Roundabout 101: Knowing your right of way

Roundabout 101: Knowing your right of way
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The new roundabout was installed at Glenrose and Carnahan, just outside the South Hill in the County, and is already causing confusion for residents.

Spokane County recently completed a new roundabout in Spokane at Glenrose and Carnahan. It hasn’t been up and running long, but it’s already showing some growing pains.

4 News Now spoke with a man who lives just down the street from the roundabout who said he’s noticed many confused drivers.

While the roundabouts in the country came in the early 1900s, the first one in the state was put in 1997, according to Washington State Department of Transportation (WSDOT). For example – if you were born in the 80s, 70s or earlier – if you started driving when you were a teenager, they weren’t even around yet. So it’s understandable there’s a bit of a learning curve.

“Vehicle was in the roundabout and they were actually pausing – they were stopping – waiting for people to enter the roundabout and so I was like – what is he doing,” said James Faulkner, a nearby resident.

Roundabouts are becoming a popular traffic design, according to WSDOT, because it creates a safer driving environment.

“It’s all about moving the traffic in kind of a dance. And so as they move through there, they’re entering and exiting at slower speeds and angles that are more appropriate,” said Glenn Wagemann, maintenance & traffic engineer, WSDOT.

Roundabouts also improve traffic flow.

“The signal timing would have to run out before your get your movement to go,” Wagemann said.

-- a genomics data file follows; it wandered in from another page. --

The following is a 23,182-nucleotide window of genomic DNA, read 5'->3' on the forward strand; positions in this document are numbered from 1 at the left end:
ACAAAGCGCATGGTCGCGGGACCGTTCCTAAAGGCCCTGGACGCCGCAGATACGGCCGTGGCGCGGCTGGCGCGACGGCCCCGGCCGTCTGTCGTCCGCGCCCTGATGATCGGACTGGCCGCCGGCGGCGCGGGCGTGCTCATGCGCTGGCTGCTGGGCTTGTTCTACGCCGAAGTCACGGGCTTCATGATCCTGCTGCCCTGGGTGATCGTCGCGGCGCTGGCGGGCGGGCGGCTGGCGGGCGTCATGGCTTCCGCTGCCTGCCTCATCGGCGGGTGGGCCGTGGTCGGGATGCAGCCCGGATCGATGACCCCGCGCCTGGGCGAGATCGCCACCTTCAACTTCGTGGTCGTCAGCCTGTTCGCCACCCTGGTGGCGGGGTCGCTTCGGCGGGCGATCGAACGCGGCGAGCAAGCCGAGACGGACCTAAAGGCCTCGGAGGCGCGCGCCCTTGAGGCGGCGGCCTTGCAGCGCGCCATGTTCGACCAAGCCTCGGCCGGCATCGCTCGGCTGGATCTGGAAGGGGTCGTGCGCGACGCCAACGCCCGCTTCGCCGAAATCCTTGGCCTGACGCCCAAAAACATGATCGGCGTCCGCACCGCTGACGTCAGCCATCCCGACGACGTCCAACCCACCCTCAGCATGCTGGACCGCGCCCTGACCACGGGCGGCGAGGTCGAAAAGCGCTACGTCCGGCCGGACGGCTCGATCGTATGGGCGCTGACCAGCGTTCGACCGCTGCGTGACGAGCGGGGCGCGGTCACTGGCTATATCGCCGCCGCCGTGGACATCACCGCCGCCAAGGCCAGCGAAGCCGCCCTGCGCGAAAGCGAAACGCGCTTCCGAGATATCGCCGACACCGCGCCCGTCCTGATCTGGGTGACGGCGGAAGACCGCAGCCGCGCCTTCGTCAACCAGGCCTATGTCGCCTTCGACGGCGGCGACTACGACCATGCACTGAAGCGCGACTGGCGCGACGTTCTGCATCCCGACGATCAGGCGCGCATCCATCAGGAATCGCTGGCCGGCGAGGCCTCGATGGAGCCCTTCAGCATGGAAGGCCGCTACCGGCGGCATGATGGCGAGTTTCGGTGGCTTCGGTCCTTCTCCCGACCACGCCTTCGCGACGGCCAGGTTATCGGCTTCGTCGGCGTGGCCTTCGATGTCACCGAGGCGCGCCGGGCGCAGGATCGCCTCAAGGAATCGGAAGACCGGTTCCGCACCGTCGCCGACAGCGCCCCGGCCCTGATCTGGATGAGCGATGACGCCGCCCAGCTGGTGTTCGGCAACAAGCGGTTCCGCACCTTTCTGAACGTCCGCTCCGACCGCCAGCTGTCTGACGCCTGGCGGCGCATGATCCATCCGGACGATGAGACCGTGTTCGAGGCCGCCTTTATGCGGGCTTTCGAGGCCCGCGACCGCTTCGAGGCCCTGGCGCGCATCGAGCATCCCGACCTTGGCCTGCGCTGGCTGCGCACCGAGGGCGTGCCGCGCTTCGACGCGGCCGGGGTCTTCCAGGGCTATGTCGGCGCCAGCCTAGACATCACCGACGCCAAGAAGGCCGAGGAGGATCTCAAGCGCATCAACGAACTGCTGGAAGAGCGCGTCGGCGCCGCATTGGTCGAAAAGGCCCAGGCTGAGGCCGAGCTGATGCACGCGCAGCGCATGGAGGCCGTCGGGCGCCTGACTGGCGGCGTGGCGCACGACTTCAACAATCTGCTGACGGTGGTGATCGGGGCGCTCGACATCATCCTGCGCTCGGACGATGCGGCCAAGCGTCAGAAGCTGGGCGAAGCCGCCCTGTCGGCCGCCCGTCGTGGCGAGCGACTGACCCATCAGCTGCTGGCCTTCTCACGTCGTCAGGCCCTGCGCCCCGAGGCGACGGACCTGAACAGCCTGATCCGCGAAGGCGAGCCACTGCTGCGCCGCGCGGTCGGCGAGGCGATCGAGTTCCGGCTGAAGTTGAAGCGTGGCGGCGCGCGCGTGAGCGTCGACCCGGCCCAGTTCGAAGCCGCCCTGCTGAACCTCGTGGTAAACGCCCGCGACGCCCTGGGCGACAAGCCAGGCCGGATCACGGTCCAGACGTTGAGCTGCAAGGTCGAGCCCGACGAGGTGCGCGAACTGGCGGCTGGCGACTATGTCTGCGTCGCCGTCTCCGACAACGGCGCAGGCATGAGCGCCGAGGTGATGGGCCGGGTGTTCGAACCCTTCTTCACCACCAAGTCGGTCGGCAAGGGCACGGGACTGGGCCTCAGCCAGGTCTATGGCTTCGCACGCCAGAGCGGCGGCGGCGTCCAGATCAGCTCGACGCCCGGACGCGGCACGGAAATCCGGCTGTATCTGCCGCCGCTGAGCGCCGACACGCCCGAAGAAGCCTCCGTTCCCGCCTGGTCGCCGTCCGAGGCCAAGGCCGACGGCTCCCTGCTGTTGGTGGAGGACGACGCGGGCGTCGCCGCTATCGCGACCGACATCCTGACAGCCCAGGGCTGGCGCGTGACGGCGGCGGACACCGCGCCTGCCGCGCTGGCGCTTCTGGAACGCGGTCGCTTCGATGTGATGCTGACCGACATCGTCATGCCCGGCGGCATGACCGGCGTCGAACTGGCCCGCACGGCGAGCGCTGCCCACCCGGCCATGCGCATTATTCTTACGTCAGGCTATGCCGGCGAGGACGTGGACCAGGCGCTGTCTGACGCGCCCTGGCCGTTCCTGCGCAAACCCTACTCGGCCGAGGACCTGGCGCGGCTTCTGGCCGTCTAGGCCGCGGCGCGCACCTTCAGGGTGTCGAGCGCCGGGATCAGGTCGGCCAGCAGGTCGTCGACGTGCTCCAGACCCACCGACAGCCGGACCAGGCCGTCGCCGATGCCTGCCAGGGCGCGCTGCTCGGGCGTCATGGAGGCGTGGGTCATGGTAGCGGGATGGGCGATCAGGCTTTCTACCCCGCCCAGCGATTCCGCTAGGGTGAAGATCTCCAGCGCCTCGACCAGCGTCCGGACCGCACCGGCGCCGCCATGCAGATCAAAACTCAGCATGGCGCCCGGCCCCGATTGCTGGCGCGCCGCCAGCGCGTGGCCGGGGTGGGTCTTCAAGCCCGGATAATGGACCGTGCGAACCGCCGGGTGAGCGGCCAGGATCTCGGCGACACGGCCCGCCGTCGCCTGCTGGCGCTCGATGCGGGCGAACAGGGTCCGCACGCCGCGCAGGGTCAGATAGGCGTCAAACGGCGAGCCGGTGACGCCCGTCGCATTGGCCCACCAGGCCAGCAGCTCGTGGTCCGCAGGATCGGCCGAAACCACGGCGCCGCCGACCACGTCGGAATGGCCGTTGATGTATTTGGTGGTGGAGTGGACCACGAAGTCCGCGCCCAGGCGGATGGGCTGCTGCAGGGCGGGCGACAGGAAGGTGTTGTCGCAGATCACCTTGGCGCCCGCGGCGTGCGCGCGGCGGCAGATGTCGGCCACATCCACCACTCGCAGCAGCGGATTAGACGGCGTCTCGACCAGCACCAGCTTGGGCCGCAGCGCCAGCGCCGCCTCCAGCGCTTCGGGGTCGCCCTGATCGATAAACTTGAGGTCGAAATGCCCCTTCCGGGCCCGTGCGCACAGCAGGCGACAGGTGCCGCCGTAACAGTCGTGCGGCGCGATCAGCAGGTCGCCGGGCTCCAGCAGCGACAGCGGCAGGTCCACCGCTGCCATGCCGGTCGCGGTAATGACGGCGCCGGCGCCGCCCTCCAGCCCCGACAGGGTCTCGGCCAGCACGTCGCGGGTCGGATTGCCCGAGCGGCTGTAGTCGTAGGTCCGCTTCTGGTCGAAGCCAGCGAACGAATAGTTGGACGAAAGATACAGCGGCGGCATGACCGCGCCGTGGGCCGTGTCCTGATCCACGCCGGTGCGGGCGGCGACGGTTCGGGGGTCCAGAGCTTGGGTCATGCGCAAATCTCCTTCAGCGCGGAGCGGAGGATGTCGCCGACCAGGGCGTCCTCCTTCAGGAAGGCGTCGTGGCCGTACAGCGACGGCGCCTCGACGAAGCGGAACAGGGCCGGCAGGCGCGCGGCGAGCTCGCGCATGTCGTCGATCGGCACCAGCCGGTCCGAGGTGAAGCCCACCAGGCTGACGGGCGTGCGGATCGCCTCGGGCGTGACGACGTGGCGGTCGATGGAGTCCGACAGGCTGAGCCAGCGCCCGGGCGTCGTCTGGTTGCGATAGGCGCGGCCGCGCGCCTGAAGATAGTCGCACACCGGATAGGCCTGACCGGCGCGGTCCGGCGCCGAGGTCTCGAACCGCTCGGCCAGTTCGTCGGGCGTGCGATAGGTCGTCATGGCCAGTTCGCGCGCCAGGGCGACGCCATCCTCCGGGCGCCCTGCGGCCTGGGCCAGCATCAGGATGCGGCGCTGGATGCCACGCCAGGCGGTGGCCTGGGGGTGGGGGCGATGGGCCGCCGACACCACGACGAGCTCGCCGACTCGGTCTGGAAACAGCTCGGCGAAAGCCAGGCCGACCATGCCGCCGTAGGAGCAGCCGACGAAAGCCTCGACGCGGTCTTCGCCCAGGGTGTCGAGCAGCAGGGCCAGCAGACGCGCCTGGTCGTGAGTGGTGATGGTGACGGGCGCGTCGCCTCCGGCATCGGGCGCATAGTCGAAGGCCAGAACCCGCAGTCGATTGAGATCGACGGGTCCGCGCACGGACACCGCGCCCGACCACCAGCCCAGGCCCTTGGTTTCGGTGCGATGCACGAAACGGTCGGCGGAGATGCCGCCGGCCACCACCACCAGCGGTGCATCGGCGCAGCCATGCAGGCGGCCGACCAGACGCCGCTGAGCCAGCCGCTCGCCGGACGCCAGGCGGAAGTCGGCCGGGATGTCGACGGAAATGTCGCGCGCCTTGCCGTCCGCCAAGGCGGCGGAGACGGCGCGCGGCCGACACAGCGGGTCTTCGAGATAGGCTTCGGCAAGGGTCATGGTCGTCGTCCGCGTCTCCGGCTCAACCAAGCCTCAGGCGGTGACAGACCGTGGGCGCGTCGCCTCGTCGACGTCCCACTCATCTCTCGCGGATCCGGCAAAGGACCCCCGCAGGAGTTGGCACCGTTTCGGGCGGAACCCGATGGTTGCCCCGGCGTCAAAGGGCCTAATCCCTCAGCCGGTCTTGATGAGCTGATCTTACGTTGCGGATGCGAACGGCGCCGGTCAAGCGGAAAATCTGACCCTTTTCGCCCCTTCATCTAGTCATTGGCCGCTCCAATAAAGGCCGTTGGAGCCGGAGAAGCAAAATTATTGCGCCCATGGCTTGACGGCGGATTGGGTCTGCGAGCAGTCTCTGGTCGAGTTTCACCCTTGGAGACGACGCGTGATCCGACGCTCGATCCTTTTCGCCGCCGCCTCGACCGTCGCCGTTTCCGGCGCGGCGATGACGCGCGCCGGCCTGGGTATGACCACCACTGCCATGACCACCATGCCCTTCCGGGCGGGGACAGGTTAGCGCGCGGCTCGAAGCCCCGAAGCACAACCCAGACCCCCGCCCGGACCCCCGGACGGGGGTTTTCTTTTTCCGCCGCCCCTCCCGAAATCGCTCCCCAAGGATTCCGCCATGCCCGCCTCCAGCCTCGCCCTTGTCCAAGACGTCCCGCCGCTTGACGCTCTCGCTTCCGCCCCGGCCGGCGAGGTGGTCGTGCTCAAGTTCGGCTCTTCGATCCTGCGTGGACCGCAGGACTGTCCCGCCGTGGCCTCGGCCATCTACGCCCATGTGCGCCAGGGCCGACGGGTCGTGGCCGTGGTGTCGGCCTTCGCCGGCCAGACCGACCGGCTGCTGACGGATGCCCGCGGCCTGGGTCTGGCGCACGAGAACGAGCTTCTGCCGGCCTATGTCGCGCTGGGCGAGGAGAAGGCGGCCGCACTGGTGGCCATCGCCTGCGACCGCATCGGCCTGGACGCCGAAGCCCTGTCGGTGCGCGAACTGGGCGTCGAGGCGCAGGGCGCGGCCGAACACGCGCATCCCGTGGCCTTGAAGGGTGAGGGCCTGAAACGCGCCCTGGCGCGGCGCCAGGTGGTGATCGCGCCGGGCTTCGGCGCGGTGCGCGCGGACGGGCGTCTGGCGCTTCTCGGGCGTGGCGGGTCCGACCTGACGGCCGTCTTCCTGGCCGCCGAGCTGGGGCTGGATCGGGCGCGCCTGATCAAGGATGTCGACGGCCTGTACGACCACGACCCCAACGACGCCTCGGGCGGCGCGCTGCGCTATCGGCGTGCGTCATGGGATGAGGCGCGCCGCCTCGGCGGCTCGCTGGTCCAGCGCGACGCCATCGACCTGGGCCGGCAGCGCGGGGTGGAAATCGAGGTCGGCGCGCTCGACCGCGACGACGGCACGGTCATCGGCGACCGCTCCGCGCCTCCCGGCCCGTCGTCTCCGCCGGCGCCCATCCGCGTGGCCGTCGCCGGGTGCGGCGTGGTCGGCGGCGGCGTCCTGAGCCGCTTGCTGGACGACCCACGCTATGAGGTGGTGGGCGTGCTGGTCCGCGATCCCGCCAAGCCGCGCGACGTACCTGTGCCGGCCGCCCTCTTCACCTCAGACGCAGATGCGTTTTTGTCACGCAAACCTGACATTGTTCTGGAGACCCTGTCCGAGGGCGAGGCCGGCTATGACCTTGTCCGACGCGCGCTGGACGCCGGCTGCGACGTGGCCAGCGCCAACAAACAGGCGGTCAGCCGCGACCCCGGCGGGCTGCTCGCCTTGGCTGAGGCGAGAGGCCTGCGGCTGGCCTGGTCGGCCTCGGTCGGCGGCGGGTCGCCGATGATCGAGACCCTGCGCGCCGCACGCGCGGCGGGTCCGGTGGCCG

It only works if drivers use it correctly.

Here is some roundabout 101, straight from the experts.

“The law says that whoever is in the circle has the right of way,” Wagemann said.

That means if you’re in one of the outer lanes, you’re yielding .

“If there are no cars there in the circle, you can proceed right through, but if there is a car in the circle you need to stop,” Wagemann said.

This is the only time you stop at a roundabout. At the legs, never in the circle.

“That’s something new for people to get used to. It’s a little bit different, because normally things are controlled by a stop sign or a signal and it kind of tells you what to do,” Wagemann said.

If you’re ever confused, just think of Beyonce – ‘to the left, to the left.’

“When you’re at even a T-instersection or a four-way stop – you always look left, right, left. So in this case, you’ll still do that first move. You’ll look to the left,” Wagemann said.

Expect more roundabouts soon. There’s a couple slated for Airway Heights in the near future. WSDOT said as the area continues to grow, this will help alleviate traffic concerns.